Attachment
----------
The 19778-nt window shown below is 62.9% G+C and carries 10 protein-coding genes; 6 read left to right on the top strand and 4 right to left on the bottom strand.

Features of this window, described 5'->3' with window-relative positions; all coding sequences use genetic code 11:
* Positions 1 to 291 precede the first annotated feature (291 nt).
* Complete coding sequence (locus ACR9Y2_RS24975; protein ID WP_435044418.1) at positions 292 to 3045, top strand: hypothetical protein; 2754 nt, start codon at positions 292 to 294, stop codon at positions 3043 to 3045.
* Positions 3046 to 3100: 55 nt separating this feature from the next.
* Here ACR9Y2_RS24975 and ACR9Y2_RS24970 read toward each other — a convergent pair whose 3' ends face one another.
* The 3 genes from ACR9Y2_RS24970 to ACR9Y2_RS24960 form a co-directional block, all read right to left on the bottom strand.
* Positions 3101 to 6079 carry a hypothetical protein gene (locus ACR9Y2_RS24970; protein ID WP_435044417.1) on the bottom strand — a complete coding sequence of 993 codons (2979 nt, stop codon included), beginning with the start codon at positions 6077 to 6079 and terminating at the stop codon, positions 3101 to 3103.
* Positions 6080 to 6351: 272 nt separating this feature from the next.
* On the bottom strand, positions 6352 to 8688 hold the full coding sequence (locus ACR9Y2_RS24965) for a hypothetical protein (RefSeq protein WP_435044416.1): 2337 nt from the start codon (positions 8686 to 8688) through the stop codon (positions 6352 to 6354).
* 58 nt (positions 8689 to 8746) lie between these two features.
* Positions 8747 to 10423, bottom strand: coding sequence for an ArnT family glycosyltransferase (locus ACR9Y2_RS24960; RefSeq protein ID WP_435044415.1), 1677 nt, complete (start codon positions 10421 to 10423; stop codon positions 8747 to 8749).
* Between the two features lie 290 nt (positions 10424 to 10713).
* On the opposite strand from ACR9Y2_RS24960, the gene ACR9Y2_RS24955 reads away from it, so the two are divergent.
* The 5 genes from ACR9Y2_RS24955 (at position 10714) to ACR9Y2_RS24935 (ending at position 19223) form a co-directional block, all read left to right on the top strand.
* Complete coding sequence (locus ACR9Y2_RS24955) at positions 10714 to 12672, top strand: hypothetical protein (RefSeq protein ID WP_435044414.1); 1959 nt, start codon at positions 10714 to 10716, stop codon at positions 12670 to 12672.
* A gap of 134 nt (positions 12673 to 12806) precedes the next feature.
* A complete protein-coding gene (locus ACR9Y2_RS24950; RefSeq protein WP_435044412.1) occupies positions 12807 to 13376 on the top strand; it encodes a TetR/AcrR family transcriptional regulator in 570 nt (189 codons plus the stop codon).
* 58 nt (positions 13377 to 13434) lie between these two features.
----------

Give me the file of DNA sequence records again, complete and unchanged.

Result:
The 19778-nt window shown below is 62.9% G+C and carries 10 protein-coding genes; 6 read left to right on the top strand and 4 right to left on the bottom strand.

Features of this window, described 5'->3' with window-relative positions; all coding sequences use genetic code 11:
* Positions 1 to 291 precede the first annotated feature (291 nt).
* Complete coding sequence (locus ACR9Y2_RS24975; protein ID WP_435044418.1) at positions 292 to 3045, top strand: hypothetical protein; 2754 nt, start codon at positions 292 to 294, stop codon at positions 3043 to 3045.
* Positions 3046 to 3100: 55 nt separating this feature from the next.
* Here ACR9Y2_RS24975 and ACR9Y2_RS24970 read toward each other — a convergent pair whose 3' ends face one another.
* The 3 genes from ACR9Y2_RS24970 to ACR9Y2_RS24960 form a co-directional block, all read right to left on the bottom strand.
* Positions 3101 to 6079 carry a hypothetical protein gene (locus ACR9Y2_RS24970; protein ID WP_435044417.1) on the bottom strand — a complete coding sequence of 993 codons (2979 nt, stop codon included), beginning with the start codon at positions 6077 to 6079 and terminating at the stop codon, positions 3101 to 3103.
* Positions 6080 to 6351: 272 nt separating this feature from the next.
* On the bottom strand, positions 6352 to 8688 hold the full coding sequence (locus ACR9Y2_RS24965) for a hypothetical protein (RefSeq protein WP_435044416.1): 2337 nt from the start codon (positions 8686 to 8688) through the stop codon (positions 6352 to 6354).
* 58 nt (positions 8689 to 8746) lie between these two features.
* Positions 8747 to 10423, bottom strand: coding sequence for an ArnT family glycosyltransferase (locus ACR9Y2_RS24960; RefSeq protein ID WP_435044415.1), 1677 nt, complete (start codon positions 10421 to 10423; stop codon positions 8747 to 8749).
* Between the two features lie 290 nt (positions 10424 to 10713).
* On the opposite strand from ACR9Y2_RS24960, the gene ACR9Y2_RS24955 reads away from it, so the two are divergent.
* The 5 genes from ACR9Y2_RS24955 (at position 10714) to ACR9Y2_RS24935 (ending at position 19223) form a co-directional block, all read left to right on the top strand.
* Complete coding sequence (locus ACR9Y2_RS24955) at positions 10714 to 12672, top strand: hypothetical protein (RefSeq protein ID WP_435044414.1); 1959 nt, start codon at positions 10714 to 10716, stop codon at positions 12670 to 12672.
* A gap of 134 nt (positions 12673 to 12806) precedes the next feature.
* A complete protein-coding gene (locus ACR9Y2_RS24950; RefSeq protein WP_435044412.1) occupies positions 12807 to 13376 on the top strand; it encodes a TetR/AcrR family transcriptional regulator in 570 nt (189 codons plus the stop codon).
* 58 nt (positions 13377 to 13434) lie between these two features.